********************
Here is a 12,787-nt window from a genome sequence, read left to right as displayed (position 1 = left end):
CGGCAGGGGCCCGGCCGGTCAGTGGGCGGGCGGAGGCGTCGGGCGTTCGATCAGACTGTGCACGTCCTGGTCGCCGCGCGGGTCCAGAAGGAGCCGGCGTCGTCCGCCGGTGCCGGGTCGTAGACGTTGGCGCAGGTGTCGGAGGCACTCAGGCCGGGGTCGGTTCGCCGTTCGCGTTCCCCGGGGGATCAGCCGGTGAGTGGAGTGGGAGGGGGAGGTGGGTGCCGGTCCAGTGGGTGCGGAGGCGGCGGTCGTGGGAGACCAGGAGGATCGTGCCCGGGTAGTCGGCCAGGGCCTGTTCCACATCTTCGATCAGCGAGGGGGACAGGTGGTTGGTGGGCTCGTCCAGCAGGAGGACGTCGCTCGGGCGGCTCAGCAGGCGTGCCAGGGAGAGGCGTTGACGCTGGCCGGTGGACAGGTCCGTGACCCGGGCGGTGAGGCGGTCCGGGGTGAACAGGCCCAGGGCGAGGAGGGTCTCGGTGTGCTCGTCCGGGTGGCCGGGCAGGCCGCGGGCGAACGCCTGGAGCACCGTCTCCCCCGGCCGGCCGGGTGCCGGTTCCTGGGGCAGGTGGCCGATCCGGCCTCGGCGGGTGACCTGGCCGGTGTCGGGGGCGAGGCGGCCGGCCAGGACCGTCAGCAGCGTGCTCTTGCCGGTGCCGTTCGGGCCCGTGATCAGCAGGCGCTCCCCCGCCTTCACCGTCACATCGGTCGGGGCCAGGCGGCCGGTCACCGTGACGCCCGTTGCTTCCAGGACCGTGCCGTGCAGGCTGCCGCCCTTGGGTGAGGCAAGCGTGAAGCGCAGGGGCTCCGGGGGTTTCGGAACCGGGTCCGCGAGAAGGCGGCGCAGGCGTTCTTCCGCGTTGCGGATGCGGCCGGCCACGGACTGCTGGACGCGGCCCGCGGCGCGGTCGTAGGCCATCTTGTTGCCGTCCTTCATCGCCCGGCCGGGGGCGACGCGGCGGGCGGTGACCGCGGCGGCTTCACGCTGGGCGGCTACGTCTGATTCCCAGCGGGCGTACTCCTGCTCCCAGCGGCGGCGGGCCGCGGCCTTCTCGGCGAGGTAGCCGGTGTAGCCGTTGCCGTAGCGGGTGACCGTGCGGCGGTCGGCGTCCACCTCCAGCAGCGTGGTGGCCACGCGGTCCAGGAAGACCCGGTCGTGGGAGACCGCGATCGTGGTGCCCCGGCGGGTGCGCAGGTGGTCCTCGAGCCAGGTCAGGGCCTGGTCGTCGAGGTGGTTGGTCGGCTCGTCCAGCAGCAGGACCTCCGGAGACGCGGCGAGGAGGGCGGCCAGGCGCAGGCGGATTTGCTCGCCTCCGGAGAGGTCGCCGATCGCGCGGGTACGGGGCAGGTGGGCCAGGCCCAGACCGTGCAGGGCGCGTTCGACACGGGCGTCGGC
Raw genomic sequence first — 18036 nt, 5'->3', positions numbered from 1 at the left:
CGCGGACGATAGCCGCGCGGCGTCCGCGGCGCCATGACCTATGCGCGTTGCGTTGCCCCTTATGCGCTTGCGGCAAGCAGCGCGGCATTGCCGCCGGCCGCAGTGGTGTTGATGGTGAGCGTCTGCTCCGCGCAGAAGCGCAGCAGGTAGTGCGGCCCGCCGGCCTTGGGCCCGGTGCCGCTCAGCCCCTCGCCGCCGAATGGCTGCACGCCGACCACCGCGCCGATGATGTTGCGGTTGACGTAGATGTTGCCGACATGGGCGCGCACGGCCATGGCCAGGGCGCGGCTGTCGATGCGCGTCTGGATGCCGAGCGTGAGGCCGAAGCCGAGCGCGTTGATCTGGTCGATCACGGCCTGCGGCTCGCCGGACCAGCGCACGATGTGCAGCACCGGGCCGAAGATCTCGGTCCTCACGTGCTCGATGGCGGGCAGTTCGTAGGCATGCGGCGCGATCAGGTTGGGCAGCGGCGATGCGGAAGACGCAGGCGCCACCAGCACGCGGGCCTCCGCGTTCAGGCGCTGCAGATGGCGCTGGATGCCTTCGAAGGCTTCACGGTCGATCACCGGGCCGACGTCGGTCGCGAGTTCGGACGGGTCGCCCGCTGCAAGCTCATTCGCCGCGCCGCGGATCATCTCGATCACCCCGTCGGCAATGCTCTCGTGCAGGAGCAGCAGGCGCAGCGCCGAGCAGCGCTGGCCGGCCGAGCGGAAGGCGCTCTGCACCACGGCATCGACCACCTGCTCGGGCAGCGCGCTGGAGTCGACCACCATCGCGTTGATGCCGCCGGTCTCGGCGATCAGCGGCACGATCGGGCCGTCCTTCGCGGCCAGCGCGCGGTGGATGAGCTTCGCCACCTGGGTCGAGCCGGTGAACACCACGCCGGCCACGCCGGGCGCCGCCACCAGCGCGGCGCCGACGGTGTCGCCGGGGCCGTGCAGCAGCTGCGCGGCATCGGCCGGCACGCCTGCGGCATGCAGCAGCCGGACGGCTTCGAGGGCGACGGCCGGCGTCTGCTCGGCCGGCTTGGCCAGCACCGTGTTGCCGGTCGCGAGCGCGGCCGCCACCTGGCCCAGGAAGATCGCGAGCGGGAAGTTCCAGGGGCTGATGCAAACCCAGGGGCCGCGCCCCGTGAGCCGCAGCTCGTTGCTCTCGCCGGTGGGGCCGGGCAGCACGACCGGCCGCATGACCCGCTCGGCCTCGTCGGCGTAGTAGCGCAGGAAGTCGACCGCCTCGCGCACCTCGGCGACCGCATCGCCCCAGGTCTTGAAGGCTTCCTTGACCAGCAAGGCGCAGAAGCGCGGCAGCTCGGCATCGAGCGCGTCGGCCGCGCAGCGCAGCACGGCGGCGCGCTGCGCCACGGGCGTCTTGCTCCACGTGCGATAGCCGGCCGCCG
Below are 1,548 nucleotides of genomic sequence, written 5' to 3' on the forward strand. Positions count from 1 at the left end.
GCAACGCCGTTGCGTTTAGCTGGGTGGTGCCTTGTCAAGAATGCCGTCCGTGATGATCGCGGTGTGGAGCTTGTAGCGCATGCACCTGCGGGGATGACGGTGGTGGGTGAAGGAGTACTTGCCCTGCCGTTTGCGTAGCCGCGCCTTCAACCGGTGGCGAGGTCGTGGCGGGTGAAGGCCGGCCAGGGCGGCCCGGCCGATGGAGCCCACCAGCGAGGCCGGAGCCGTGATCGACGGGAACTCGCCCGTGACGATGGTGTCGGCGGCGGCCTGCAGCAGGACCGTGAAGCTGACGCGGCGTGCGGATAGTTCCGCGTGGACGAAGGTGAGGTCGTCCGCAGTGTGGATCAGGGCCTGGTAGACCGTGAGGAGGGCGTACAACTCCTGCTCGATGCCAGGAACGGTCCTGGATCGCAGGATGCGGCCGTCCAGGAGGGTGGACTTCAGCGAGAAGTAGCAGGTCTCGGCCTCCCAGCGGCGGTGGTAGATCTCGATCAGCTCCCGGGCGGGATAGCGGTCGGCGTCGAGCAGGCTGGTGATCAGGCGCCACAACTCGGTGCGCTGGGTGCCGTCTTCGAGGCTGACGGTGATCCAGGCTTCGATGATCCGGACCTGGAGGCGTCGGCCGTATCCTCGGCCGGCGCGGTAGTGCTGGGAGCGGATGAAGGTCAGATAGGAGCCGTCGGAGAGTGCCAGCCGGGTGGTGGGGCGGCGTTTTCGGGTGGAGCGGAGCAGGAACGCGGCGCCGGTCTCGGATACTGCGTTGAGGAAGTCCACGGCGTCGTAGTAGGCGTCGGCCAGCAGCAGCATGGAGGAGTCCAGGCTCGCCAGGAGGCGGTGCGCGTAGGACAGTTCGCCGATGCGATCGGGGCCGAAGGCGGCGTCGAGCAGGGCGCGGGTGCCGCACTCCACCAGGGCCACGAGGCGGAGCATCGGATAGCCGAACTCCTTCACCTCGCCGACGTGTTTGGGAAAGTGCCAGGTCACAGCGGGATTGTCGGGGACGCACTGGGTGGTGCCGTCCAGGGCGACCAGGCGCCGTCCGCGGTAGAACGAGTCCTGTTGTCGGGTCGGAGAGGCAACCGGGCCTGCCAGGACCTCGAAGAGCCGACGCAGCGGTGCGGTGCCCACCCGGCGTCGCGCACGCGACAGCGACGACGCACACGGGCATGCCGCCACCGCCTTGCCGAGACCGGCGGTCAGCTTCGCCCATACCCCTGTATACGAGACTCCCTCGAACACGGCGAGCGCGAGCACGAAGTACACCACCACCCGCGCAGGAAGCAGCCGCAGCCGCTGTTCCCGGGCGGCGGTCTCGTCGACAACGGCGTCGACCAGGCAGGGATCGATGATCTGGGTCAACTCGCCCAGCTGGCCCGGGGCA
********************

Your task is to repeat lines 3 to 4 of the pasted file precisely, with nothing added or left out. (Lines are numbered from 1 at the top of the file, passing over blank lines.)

Raw genomic sequence first — 18036 nt, 5'->3', positions numbered from 1 at the left:
CGCGGACGATAGCCGCGCGGCGTCCGCGGCGCCATGACCTATGCGCGTTGCGTTGCCCCTTATGCGCTTGCGGCAAGCAGCGCGGCATTGCCGCCGGCCGCAGTGGTGTTGATGGTGAGCGTCTGCTCCGCGCAGAAGCGCAGCAGGTAGTGCGGCCCGCCGGCCTTGGGCCCGGTGCCGCTCAGCCCCTCGCCGCCGAATGGCTGCACGCCGACCACCGCGCCGATGATGTTGCGGTTGACGTAGATGTTGCCGACATGGGCGCGCACGGCCATGGCCAGGGCGCGGCTGTCGATGCGCGTCTGGATGCCGAGCGTGAGGCCGAAGCCGAGCGCGTTGATCTGGTCGATCACGGCCTGCGGCTCGCCGGACCAGCGCACGATGTGCAGCACCGGGCCGAAGATCTCGGTCCTCACGTGCTCGATGGCGGGCAGTTCGTAGGCATGCGGCGCGATCAGGTTGGGCAGCGGCGATGCGGAAGACGCAGGCGCCACCAGCACGCGGGCCTCCGCGTTCAGGCGCTGCAGATGGCGCTGGATGCCTTCGAAGGCTTCACGGTCGATCACCGGGCCGACGTCGGTCGCGAGTTCGGACGGGTCGCCCGCTGCAAGCTCATTCGCCGCGCCGCGGATCATCTCGATCACCCCGTCGGCAATGCTCTCGTGCAGGAGCAGCAGGCGCAGCGCCGAGCAGCGCTGGCCGGCCGAGCGGAAGGCGCTCTGCACCACGGCATCGACCACCTGCTCGGGCAGCGCGCTGGAGTCGACCACCATCGCGTTGATGCCGCCGGTCTCGGCGATCAGCGGCACGATCGGGCCGTCCTTCGCGGCCAGCGCGCGGTGGATGAGCTTCGCCACCTGGGTCGAGCCGGTGAACACCACGCCGGCCACGCCGGGCGCCGCCACCAGCGCGGCGCCGACGGTGTCGCCGGGGCCGTGCAGCAGCTGCGCGGCATCGGCCGGCACGCCTGCGGCATGCAGCAGCCGGACGGCTTCGAGGGCGACGGCCGGCGTCTGCTCGGCCGGCTTGGCCAGCACCGTGTTGCCGGTCGCGAGCGCGGCCGCCACCTGGCCCAGGAAGATCGCGAGCGGGAAGTTCCAGGGGCTGATGCAAACCCAGGGGCCGCGCCCCGTGAGCCGCAGCTCGTTGCTCTCGCCGGTGGGGCCGGGCAGCACGACCGGCCGCATGACCCGCTCGGCCTCGTCGGCGTAGTAGCGCAGGAAGTCGACCGCCTCGCGCACCTCGGCGACCGCATCGCCCCAGGTCTTGAAGGCTTCCTTGACCAGCAAGGCGCAGAAGCGCGGCAGCTCGGCATCGAGCGCGTCGGCCGCGCAGCGCAGCACGGCGGCGCGCTGCGCCACGGGCGTCTTGCTCCACGTGCGATAGCCGGCCGCCG